Articles | Volume 13, issue 23
Atmos. Chem. Phys., 13, 11925–11933, 2013
https://doi.org/10.5194/acp-13-11925-2013
Atmos. Chem. Phys., 13, 11925–11933, 2013
https://doi.org/10.5194/acp-13-11925-2013

Research article 09 Dec 2013

Research article | 09 Dec 2013

Radiative consequences of low-temperature infrared refractive indices for supercooled water clouds

P. M. Rowe1, S. Neshyba2, and V. P. Walden3 P. M. Rowe et al.
  • 1Department of Geography, University of Idaho, Moscow, ID 83844, USA
  • 2Department of Chemistry, University of Puget Sound, Tacoma, WA 98416, USA
  • 3Department of Civil and Environmental Engineering, Washington State University, Pullman, WA 99164, USA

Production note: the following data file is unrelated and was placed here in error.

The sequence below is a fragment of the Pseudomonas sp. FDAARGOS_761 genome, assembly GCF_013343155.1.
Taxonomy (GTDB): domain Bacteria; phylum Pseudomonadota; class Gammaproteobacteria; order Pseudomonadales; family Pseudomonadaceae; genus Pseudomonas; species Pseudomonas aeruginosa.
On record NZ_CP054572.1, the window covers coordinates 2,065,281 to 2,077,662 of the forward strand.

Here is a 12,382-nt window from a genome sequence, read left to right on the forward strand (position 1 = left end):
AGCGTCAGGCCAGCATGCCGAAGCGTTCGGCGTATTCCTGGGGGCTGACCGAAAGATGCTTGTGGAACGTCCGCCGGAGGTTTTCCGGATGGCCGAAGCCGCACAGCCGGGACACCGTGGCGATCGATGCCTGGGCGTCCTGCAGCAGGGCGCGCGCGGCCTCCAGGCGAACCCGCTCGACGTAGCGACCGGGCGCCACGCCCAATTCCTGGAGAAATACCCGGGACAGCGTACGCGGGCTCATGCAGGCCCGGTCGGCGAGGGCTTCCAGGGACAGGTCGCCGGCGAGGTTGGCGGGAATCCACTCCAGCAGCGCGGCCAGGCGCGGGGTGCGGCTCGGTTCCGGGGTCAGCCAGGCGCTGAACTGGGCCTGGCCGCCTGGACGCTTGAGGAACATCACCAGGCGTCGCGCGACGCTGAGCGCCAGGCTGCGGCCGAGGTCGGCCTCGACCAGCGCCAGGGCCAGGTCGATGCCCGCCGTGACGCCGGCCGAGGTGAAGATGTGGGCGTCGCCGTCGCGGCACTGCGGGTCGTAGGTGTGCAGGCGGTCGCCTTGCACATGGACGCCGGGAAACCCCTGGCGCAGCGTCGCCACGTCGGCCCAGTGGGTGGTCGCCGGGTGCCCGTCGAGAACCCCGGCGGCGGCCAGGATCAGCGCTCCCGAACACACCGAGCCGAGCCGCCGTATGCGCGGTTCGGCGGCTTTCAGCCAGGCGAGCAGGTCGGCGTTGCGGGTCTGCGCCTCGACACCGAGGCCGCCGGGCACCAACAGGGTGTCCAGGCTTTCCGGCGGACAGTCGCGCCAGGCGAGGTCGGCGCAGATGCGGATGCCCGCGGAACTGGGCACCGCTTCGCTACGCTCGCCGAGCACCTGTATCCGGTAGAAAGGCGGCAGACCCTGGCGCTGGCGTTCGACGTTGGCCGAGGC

Abstract. Simulations of cloud radiative properties for climate modeling and remote sensing rely on accurate knowledge of the complex refractive index (CRI) of water. Although conventional algorithms employ a temperature-independent assumption (TIA), recent infrared measurements of supercooled water have demonstrated that the CRI becomes increasingly ice-like at lower temperatures. Here, we assess biases that result from ignoring this temperature dependence. We show that TIA-based cloud retrievals introduce spurious ice into pure, supercooled clouds, or underestimate cloud optical thickness and droplet size. TIA-based downwelling radiative fluxes are lower than those for the temperature-dependent CRI by as much as 1.7 W m−2 (in cold regions), while top-of-atmosphere fluxes are higher by as much as 3.4 W m−2 (in warm regions). Proper accounting of the temperature dependence of the CRI, therefore, leads to significantly greater local greenhouse warming due to supercooled clouds than previously predicted. The current experimental uncertainty in the CRI at low temperatures must be reduced to account for supercooled clouds properly in both climate models and cloud-property retrievals.

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